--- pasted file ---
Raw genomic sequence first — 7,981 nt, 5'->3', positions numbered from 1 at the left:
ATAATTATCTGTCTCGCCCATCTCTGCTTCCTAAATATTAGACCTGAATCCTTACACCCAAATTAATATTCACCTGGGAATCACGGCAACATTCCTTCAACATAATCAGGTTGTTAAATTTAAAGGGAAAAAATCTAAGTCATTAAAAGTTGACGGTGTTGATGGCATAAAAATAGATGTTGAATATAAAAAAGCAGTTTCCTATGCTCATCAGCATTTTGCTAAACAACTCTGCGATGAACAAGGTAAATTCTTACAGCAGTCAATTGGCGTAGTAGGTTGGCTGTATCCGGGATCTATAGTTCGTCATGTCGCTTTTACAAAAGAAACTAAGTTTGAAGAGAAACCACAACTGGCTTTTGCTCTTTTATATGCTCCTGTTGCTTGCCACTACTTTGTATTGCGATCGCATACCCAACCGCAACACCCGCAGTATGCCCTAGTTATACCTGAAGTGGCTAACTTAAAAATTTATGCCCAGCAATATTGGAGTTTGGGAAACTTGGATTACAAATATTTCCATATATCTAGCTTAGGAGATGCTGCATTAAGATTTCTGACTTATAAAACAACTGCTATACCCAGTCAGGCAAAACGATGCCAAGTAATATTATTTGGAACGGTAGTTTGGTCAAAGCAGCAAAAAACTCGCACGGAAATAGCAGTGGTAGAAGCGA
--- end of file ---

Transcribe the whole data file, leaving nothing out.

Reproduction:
Raw genomic sequence first — 7,981 nt, 5'->3', positions numbered from 1 at the left:
ATAATTATCTGTCTCGCCCATCTCTGCTTCCTAAATATTAGACCTGAATCCTTACACCCAAATTAATATTCACCTGGGAATCACGGCAACATTCCTTCAACATAATCAGGTTGTTAAATTTAAAGGGAAAAAATCTAAGTCATTAAAAGTTGACGGTGTTGATGGCATAAAAATAGATGTTGAATATAAAAAAGCAGTTTCCTATGCTCATCAGCATTTTGCTAAACAACTCTGCGATGAACAAGGTAAATTCTTACAGCAGTCAATTGGCGTAGTAGGTTGGCTGTATCCGGGATCTATAGTTCGTCATGTCGCTTTTACAAAAGAAACTAAGTTTGAAGAGAAACCACAACTGGCTTTTGCTCTTTTATATGCTCCTGTTGCTTGCCACTACTTTGTATTGCGATCGCATACCCAACCGCAACACCCGCAGTATGCCCTAGTTATACCTGAAGTGGCTAACTTAAAAATTTATGCCCAGCAATATTGGAGTTTGGGAAACTTGGATTACAAATATTTCCATATATCTAGCTTAGGAGATGCTGCATTAAGATTTCTGACTTATAAAACAACTGCTATACCCAGTCAGGCAAAACGATGCCAAGTAATATTATTTGGAACGGTAGTTTGGTCAAAGCAGCAAAAAACTCGCACGGAAATAGCAGTGGTAGAAGCGA